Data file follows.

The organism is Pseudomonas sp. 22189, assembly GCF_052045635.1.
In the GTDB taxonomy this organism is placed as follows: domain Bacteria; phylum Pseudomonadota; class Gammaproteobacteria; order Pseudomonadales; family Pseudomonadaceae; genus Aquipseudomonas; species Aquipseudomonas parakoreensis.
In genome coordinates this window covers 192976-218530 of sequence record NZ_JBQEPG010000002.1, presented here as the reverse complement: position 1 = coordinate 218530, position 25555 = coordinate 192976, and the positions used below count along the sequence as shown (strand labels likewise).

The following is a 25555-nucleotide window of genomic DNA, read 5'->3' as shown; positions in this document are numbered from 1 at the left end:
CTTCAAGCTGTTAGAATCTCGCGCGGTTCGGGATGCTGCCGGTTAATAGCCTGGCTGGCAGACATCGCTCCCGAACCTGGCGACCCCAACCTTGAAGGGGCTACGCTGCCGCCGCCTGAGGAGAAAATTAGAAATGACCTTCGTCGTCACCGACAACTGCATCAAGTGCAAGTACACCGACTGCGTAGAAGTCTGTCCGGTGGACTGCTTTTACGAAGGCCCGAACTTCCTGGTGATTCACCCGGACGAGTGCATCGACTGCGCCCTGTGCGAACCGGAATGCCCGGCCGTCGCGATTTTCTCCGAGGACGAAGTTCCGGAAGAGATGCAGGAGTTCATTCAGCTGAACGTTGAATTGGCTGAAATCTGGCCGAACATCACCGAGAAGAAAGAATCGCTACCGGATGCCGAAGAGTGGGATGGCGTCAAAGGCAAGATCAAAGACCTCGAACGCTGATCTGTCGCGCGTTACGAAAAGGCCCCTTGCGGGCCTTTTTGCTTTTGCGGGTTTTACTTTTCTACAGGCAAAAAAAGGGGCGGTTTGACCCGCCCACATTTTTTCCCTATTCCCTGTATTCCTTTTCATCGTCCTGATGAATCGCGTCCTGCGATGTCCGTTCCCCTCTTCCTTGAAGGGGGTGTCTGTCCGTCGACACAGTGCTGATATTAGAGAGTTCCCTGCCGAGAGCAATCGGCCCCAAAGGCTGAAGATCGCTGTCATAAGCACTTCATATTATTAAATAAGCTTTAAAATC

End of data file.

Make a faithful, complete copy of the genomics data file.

The organism is Pseudomonas sp. 22189, assembly GCF_052045635.1.
In the GTDB taxonomy this organism is placed as follows: domain Bacteria; phylum Pseudomonadota; class Gammaproteobacteria; order Pseudomonadales; family Pseudomonadaceae; genus Aquipseudomonas; species Aquipseudomonas parakoreensis.
In genome coordinates this window covers 192976-218530 of sequence record NZ_JBQEPG010000002.1, presented here as the reverse complement: position 1 = coordinate 218530, position 25555 = coordinate 192976, and the positions used below count along the sequence as shown (strand labels likewise).

The following is a 25555-nucleotide window of genomic DNA, read 5'->3' as shown; positions in this document are numbered from 1 at the left end:
CTTCAAGCTGTTAGAATCTCGCGCGGTTCGGGATGCTGCCGGTTAATAGCCTGGCTGGCAGACATCGCTCCCGAACCTGGCGACCCCAACCTTGAAGGGGCTACGCTGCCGCCGCCTGAGGAGAAAATTAGAAATGACCTTCGTCGTCACCGACAACTGCATCAAGTGCAAGTACACCGACTGCGTAGAAGTCTGTCCGGTGGACTGCTTTTACGAAGGCCCGAACTTCCTGGTGATTCACCCGGACGAGTGCATCGACTGCGCCCTGTGCGAACCGGAATGCCCGGCCGTCGCGATTTTCTCCGAGGACGAAGTTCCGGAAGAGATGCAGGAGTTCATTCAGCTGAACGTTGAATTGGCTGAAATCTGGCCGAACATCACCGAGAAGAAAGAATCGCTACCGGATGCCGAAGAGTGGGATGGCGTCAAAGGCAAGATCAAAGACCTCGAACGCTGATCTGTCGCGCGTTACGAAAAGGCCCCTTGCGGGCCTTTTTGCTTTTGCGGGTTTTACTTTTCTACAGGCAAAAAAAGGGGCGGTTTGACCCGCCCACATTTTTTCCCTATTCCCTGTATTCCTTTTCATCGTCCTGATGAATCGCGTCCTGCGATGTCCGTTCCCCTCTTCCTTGAAGGGGGTGTCTGTCCGTCGACACAGTGCTGATATTAGAGAGTTCCCTGCCGAGAGCAATCGGCCCCAAAGGCTGAAGATCGCTGTCATAAGCACTTCATATTATTAAATAAGCTTTAAAATC